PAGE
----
Moon now has hundreds of artefacts on its surface

WASHINGTON: Three rovers, six US flags, dozens of probes that either landed successfully or crashed, tools, cameras and trash: the Moon is dotted with hundreds of objects as a result of space exploration.
Some experts are calling to grant them heritage status to protect them from future tourists and human activity.
It all started on September 13, 1959 when Soviet probe Luna 2 smashed into Mare Imbrium, its 390 kilograms of mass vaporising, no doubt, on impact.
It was followed in succession by more Luna probes, then it was the Americans’ turn with the Ranger and Surveyor programmes.
And then, on July 20, 1969, the first humans, Neil Armstrong and Buzz Aldrin.
The pair spent 22 hours on the Sea of Tranquility. They left behind everything that wasn’t necessary to taken back: the lunar module’s descent stage, cameras, lunar boots, tongs, commemorative objects, and four “defecation collection devices.” Five more successful Apollo missions left behind hundreds of additional objects.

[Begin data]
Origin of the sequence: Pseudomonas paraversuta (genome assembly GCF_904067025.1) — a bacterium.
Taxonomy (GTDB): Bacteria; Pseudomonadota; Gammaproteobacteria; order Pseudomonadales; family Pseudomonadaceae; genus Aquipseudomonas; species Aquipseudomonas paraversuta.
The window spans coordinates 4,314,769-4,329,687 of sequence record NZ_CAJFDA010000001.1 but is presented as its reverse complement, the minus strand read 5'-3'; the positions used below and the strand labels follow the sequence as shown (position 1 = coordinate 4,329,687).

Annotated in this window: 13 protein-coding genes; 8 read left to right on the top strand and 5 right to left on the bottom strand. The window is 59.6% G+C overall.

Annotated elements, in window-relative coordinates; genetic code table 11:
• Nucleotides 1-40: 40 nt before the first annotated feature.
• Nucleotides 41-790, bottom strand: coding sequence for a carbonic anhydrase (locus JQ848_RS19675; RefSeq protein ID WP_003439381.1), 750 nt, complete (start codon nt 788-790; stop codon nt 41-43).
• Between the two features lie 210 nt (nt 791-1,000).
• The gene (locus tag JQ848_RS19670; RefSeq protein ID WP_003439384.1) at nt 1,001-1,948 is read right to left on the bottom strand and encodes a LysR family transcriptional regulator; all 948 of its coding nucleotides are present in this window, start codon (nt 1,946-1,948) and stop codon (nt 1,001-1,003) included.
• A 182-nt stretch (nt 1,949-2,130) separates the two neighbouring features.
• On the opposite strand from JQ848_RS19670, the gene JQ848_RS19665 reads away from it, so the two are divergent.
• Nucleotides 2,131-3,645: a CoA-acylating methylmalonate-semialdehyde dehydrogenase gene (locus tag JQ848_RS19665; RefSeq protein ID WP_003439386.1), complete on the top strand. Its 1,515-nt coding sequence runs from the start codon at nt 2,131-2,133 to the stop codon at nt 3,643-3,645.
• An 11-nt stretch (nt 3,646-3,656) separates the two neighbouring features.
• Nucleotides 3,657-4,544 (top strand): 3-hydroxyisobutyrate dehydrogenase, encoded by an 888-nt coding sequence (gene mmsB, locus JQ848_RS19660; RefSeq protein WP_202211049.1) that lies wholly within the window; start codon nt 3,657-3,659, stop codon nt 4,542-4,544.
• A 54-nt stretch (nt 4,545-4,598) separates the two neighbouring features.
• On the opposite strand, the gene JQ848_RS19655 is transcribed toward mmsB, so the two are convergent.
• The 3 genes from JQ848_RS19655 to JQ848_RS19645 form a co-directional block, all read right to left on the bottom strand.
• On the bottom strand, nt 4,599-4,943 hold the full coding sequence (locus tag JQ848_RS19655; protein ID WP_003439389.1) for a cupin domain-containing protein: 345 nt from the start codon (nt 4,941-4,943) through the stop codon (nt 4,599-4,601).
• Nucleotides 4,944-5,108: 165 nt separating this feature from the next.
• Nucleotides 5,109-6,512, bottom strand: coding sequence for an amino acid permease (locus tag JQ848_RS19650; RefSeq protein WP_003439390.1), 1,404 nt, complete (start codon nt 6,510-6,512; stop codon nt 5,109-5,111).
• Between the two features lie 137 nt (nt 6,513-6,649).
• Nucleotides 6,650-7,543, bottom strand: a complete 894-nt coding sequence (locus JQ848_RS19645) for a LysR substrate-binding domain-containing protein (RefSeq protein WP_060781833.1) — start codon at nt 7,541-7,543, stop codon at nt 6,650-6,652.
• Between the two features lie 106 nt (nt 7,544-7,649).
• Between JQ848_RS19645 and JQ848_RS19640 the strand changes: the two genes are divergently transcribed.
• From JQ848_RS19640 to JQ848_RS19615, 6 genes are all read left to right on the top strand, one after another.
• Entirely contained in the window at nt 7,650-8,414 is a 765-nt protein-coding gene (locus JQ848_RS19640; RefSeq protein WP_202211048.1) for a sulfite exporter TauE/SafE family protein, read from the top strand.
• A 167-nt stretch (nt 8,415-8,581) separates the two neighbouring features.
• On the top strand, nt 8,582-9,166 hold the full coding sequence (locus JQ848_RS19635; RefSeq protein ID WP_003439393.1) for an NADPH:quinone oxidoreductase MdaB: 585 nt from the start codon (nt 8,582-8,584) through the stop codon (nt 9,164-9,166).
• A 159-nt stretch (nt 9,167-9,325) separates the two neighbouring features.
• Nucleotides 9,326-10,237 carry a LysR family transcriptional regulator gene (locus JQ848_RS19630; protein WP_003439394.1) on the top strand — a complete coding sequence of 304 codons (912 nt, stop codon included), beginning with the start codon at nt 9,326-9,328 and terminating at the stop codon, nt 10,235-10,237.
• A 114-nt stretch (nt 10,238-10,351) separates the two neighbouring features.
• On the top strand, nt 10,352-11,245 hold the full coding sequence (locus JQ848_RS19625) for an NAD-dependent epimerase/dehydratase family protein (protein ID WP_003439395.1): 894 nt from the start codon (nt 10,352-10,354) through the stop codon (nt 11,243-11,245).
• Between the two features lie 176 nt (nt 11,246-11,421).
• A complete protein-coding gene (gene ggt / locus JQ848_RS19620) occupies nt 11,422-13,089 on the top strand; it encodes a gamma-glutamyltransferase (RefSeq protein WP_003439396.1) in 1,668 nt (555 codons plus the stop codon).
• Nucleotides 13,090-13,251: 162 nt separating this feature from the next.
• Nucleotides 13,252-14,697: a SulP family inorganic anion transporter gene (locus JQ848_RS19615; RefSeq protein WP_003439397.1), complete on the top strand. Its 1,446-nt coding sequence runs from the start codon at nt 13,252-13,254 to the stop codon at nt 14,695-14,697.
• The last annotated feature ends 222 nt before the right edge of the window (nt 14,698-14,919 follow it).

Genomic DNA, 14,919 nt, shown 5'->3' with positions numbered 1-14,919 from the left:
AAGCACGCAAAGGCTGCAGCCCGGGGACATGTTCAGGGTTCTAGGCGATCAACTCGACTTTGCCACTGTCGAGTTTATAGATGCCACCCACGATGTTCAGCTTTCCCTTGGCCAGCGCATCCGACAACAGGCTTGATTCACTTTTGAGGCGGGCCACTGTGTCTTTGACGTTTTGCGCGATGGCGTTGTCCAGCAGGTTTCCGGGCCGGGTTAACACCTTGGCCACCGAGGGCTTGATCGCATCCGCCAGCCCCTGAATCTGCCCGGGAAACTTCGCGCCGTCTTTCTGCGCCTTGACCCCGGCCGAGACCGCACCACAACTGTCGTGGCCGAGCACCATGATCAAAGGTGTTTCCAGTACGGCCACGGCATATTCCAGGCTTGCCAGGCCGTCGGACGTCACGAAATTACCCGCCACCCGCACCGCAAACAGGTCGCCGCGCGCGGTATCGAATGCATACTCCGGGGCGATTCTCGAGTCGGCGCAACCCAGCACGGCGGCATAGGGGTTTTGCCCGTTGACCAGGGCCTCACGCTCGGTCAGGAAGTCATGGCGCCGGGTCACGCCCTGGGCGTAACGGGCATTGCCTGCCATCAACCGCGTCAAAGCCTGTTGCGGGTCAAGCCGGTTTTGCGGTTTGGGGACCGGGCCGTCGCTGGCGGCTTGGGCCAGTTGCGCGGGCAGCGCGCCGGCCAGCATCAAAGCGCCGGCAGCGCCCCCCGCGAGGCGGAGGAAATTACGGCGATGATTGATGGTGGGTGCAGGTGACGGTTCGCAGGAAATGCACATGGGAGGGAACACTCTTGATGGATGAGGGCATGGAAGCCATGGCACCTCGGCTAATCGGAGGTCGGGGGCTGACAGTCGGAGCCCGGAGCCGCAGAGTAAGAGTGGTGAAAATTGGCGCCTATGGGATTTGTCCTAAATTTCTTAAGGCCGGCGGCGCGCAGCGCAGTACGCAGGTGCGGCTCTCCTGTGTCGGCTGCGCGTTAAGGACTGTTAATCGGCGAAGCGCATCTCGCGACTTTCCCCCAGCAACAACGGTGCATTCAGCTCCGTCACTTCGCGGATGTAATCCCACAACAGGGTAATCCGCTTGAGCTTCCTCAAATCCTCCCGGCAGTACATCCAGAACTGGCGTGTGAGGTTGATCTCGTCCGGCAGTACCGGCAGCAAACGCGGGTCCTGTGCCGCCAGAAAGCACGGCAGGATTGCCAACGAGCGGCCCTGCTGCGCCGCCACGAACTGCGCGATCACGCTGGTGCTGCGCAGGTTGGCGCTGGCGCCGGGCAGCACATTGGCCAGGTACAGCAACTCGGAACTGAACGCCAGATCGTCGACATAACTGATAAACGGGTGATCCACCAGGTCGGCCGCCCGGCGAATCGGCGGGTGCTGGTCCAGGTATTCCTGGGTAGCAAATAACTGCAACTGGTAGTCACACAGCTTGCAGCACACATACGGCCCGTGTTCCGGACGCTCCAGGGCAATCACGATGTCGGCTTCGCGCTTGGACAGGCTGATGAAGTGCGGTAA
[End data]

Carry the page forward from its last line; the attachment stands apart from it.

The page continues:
All told, the Moon has about a hundred sites where people have left their mark, according to For All Moonkind, a non-profit that seeks to preserve human heritage in space.
That’s about 167 tonnes of material.
Legally, “the sites themselves aren’t protected at all,” said Michelle Hanlon, a law professor at the University of Mississippi who co-founded For All Moonkind in 2017 after the head of the European Space Agency Jan Worner joked that he wanted to bring back the American flag.
“So the boot prints, the rover tracks, where items are on the site, which is so important, from an archaeological standpoint, they have no protection,” she added.
— AFP